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G8: Will.i.am, Ed Sheeran and Mumford & Sons record new versions of songs to highlight global poverty


Will.i.am, Ed Sheeran and Mumford & Sons are among the stars who have recorded new versions of celebrated protest songs to highlight issues of global poverty.

They are joining forces with dozens of musicians to launch agit8, which is campaigning to get world leaders to focus on poverty ahead of the G8 summit in Northern Ireland.

It has been backed by the One Campaign - co-founded by U2 frontman Bono - with videos of the protest songs being shown online to inspire a new generation to fight against injustice.

Other stars enlisted by the campaign include Sting, Elvis Costello, Green Day and chart-toppers Macklemore & Ryan Lewis.

Sheeran, who has recorded a new version of Bob Dylan's "Masters Of War" for agit8, said: "Music is a powerful tool in galvanising people around an issue. There's no better way to get your point across than to put it in a beautiful song."

Bono said: "This week we are reminded of the words of the great agitator Nelson Mandela - 'Like slavery and Apartheid, poverty is not natural. It is man-made and it can be overcome. Millions of people... are trapped in the prison of poverty. It is time to set them free. Sometimes it falls upon a generation to be great. You can be that great generation'.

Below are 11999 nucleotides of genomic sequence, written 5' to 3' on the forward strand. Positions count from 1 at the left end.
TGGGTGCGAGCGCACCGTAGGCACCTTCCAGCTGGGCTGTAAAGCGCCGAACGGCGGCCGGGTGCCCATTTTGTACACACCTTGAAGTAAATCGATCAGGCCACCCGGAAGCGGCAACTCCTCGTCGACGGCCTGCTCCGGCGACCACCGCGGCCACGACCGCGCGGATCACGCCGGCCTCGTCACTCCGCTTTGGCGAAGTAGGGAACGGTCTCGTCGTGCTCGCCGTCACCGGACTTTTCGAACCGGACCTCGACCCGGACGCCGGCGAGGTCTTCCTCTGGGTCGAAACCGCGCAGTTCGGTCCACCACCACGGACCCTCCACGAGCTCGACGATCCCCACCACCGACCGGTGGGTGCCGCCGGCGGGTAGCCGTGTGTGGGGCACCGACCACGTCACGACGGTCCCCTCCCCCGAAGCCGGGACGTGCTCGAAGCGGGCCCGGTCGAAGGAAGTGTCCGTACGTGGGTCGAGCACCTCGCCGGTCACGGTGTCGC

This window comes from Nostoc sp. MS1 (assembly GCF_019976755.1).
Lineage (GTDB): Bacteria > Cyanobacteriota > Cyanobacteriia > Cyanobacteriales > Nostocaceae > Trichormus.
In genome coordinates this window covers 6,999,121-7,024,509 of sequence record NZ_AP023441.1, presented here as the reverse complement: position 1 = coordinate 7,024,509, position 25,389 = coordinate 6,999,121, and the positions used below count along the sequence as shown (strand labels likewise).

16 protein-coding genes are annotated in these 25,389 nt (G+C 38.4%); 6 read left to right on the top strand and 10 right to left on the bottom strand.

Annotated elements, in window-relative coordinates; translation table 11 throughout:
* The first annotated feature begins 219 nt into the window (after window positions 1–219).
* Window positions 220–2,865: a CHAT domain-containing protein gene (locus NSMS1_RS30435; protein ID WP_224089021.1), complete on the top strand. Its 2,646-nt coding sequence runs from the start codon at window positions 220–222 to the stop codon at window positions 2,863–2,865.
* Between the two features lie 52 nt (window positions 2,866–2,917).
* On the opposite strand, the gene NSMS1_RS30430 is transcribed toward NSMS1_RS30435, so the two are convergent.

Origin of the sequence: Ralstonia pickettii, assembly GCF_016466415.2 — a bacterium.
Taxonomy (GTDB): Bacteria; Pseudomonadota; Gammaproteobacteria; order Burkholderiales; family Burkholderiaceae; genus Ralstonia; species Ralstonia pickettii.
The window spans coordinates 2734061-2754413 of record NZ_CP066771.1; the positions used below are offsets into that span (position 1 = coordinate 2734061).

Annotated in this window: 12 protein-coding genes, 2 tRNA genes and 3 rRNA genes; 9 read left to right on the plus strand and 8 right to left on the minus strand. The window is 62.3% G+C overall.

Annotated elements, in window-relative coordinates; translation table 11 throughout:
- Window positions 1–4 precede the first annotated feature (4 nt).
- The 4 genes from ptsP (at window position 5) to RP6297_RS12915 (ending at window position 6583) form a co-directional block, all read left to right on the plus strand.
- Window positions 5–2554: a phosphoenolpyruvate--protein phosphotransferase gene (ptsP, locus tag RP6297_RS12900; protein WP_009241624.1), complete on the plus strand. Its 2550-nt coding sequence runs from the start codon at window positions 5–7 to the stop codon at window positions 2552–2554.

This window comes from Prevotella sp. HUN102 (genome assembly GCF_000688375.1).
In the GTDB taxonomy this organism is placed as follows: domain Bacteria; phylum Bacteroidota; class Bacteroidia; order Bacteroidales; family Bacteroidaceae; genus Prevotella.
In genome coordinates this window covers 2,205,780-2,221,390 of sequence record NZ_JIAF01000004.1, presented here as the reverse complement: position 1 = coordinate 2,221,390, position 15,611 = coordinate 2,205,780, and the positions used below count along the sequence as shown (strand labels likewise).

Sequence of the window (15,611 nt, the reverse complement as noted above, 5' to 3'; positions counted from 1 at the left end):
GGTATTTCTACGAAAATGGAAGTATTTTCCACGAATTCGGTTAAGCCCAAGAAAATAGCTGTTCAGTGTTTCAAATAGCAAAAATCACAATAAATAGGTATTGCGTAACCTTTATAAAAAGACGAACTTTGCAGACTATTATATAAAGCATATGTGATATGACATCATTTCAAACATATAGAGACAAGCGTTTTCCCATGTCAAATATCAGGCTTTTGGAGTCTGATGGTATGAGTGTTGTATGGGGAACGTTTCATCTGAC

"Since the 1970s, Nelson Mandela has called upon artists and bands to use their platform to fight injustice. We were honoured then, we're honoured now," Bono added.

His One organisation has also worked with filmmakers and actors including Richard Curtis and Chiwetel Ejiofor to create a half-hour film looking at how protest and music have led to change. It will be projected on to the side of London's Tate Modern tonight, tomorrow and Thursday at 10pm.

Videos of the protest songs can be seen at one.org/protestsongs and the songs will be available on streaming website Spotify.

The campaign wants the G8 nations, meeting at the summit next week, to throw their weight behind plans to provide more food for Africa, and make financial dealings more transparent for aid and investment in an effort to stamp out corruption and ensure no money is lost from poverty relief efforts.